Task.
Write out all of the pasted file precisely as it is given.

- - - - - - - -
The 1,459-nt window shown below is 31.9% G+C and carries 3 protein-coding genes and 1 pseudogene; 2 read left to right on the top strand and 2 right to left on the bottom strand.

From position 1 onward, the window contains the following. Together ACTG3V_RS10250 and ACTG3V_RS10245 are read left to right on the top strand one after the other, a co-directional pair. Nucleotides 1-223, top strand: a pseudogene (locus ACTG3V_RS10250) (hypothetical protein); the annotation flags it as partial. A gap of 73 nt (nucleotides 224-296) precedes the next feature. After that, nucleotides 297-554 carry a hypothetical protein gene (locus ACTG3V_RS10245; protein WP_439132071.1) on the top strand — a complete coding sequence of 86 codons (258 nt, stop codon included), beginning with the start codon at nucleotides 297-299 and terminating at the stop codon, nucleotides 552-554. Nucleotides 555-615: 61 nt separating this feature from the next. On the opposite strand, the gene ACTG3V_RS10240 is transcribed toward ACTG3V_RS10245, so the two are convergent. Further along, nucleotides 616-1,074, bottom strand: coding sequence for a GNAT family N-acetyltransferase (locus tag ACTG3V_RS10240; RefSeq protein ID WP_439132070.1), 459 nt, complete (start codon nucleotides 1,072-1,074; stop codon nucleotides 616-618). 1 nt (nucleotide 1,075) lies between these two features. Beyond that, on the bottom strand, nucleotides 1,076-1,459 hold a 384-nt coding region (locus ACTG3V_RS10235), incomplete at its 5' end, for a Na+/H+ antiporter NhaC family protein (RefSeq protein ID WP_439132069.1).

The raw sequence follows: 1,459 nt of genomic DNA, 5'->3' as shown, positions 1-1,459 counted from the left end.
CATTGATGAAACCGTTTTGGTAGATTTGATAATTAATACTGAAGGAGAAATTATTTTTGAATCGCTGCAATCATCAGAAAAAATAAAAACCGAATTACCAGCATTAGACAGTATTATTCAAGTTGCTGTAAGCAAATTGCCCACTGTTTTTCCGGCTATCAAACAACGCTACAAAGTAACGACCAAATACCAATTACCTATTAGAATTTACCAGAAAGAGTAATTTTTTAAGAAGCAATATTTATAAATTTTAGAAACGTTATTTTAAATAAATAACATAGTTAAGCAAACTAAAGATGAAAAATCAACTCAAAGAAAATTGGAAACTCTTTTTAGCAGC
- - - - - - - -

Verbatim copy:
The 1,459-nt window shown below is 31.9% G+C and carries 3 protein-coding genes and 1 pseudogene; 2 read left to right on the top strand and 2 right to left on the bottom strand.

From position 1 onward, the window contains the following. Together ACTG3V_RS10250 and ACTG3V_RS10245 are read left to right on the top strand one after the other, a co-directional pair. Nucleotides 1-223, top strand: a pseudogene (locus ACTG3V_RS10250) (hypothetical protein); the annotation flags it as partial. A gap of 73 nt (nucleotides 224-296) precedes the next feature. After that, nucleotides 297-554 carry a hypothetical protein gene (locus ACTG3V_RS10245; protein WP_439132071.1) on the top strand — a complete coding sequence of 86 codons (258 nt, stop codon included), beginning with the start codon at nucleotides 297-299 and terminating at the stop codon, nucleotides 552-554. Nucleotides 555-615: 61 nt separating this feature from the next. On the opposite strand, the gene ACTG3V_RS10240 is transcribed toward ACTG3V_RS10245, so the two are convergent. Further along, nucleotides 616-1,074, bottom strand: coding sequence for a GNAT family N-acetyltransferase (locus tag ACTG3V_RS10240; RefSeq protein ID WP_439132070.1), 459 nt, complete (start codon nucleotides 1,072-1,074; stop codon nucleotides 616-618). 1 nt (nucleotide 1,075) lies between these two features. Beyond that, on the bottom strand, nucleotides 1,076-1,459 hold a 384-nt coding region (locus ACTG3V_RS10235), incomplete at its 5' end, for a Na+/H+ antiporter NhaC family protein (RefSeq protein ID WP_439132069.1).

The raw sequence follows: 1,459 nt of genomic DNA, 5'->3' as shown, positions 1-1,459 counted from the left end.
CATTGATGAAACCGTTTTGGTAGATTTGATAATTAATACTGAAGGAGAAATTATTTTTGAATCGCTGCAATCATCAGAAAAAATAAAAACCGAATTACCAGCATTAGACAGTATTATTCAAGTTGCTGTAAGCAAATTGCCCACTGTTTTTCCGGCTATCAAACAACGCTACAAAGTAACGACCAAATACCAATTACCTATTAGAATTTACCAGAAAGAGTAATTTTTTAAGAAGCAATATTTATAAATTTTAGAAACGTTATTTTAAATAAATAACATAGTTAAGCAAACTAAAGATGAAAAATCAACTCAAAGAAAATTGGAAACTCTTTTTAGCAGC